(DailyTreasure.com) – The holiday season is supposed to be a time of making memories, connecting with family, and spreading joy. The holidays are also usually full of family obligations, numerous social events, house guests, additional shopping demands, late nights and financial stress. These factors, especially when combined, can make you feel physically and emotionally exhausted; sometimes even leading to holiday depression. This can take a toll on even the strongest relationships if it leads to misunderstandings, arguments and unresolved issues, so it is important to find ways to protect your relationship.
1. Set Realistic Expectations
Stress can definitely be brought on by unrealistic expectations, difficult situations and pushing your personal limits. You and your partner should be prepared to set boundaries with family, friends, coworkers, and even each other if it will help you remain united and strong.
Safeguard Your Relationship by Establishing Boundaries
Sometimes you find yourself in awkward positions during the holidays. Maybe you are always asked to host the family gatherings or organize the gift exchange, but it always stresses you out. Or perhaps you know you’ll be dealing with difficult individuals during an important social gathering. Discuss this with your partner ahead of time. Have a plan in place for how you will handle uncomfortable conversations or situations. Be prepared to support each other, and have an exit strategy if it becomes necessary to remove yourself from the situation. Your emotional well-being is important, and it’s imperative that you take care of each other during difficult situations. If one of you feels unsupported, it can lead to bitterness and resentment, so you want to be proactive about avoiding that possibility altogether.
Reduce Holiday Stress by Setting Priorities
Instead of pushing your limits by trying to attend every social gathering, holiday performance or party, decide which events are a priority. You do not have to attend every event if you know you won’t have the time or energy. It is okay to decline invitations if you know you or your partner will be stressed or uncomfortable the whole time. You may choose to skip a party if you realize you can have a night alone together. You don’t need a reason to cancel social events if it involves protecting your mental health or your relationship.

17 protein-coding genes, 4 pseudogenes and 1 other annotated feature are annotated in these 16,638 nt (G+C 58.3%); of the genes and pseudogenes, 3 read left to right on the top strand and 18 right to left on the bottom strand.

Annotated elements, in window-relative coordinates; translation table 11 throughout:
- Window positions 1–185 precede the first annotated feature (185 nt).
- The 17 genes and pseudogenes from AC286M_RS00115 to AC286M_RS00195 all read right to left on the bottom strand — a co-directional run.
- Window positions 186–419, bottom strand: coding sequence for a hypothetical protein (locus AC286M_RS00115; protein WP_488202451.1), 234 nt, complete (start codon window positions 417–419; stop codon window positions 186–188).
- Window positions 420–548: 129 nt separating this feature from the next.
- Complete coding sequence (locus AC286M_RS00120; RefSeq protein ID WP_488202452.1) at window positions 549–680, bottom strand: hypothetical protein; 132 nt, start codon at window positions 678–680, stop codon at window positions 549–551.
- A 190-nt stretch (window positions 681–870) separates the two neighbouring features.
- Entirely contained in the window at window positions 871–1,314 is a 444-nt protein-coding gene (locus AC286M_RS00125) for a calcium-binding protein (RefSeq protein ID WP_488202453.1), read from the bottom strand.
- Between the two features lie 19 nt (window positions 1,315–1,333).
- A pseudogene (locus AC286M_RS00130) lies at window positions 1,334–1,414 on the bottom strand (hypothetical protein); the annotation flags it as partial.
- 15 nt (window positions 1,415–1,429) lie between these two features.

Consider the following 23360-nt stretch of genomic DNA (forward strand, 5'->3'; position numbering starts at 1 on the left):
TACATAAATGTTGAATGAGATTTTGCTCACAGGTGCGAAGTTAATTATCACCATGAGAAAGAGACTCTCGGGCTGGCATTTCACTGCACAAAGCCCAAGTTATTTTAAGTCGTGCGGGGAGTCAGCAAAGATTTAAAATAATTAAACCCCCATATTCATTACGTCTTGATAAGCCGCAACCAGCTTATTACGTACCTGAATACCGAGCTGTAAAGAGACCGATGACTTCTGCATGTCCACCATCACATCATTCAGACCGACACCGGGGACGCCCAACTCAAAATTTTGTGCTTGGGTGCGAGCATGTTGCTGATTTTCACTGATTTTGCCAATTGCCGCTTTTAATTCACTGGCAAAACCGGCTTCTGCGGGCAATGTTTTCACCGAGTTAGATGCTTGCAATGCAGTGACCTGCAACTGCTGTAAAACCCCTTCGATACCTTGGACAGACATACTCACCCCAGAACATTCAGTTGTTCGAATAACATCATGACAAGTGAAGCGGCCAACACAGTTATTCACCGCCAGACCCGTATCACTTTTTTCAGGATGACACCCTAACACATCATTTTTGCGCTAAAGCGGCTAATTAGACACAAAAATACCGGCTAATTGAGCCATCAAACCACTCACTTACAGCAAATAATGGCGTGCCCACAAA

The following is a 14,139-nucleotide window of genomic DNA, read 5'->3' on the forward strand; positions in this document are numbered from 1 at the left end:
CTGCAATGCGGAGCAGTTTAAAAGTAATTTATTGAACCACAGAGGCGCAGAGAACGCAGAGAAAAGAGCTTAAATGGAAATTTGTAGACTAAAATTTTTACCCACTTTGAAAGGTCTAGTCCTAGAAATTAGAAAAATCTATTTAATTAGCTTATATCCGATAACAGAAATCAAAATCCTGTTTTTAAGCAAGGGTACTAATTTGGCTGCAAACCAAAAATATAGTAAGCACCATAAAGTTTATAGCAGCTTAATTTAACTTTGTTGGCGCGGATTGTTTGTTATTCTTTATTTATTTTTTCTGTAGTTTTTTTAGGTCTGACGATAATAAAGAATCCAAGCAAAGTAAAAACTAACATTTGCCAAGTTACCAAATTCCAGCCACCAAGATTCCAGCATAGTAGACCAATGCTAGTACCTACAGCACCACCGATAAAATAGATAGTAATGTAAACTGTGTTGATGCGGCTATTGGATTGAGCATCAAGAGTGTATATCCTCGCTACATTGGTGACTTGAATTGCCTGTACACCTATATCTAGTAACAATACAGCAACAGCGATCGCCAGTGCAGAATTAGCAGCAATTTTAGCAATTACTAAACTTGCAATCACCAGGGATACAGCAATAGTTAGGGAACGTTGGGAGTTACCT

2. Agree On Your Budget
Financial stress can lead to a lot of problems during the holidays, and later, if you go into debt. With all of the gifts you want to buy, charitable organizations requesting donations, more grocery trips than usual for all the holiday dinners, it is no wonder that the holiday season can really take a toll on some budgets – and couples. Maybe one of you is a big spender or an impulse shopper. It is important to discuss the finances and set a budget before or early in the holiday season. You can limit financial stress and arguments by being reasonable and sticking to your agreement.
3. Make Time for Each Other
Open communication at all times is key in any relationship, but during times that are naturally more busy and stressful, it is a great idea to make extra time to just talk and be together. You may decide to set aside time to check in with each other every week, choose to have an extra date night, or skip some of those holiday gatherings to stay home alone together. If your partner seems overwhelmed, try to make more time to help them out or find ways to help them relax. Be open about your own frustrations.
Being intentional about protecting your relationship and reducing holiday stress is important. Daily Treasure can help you enrich your relationship with inspiring, humorous and helpful articles each day.
Copyright 2021, DailyTreasure.com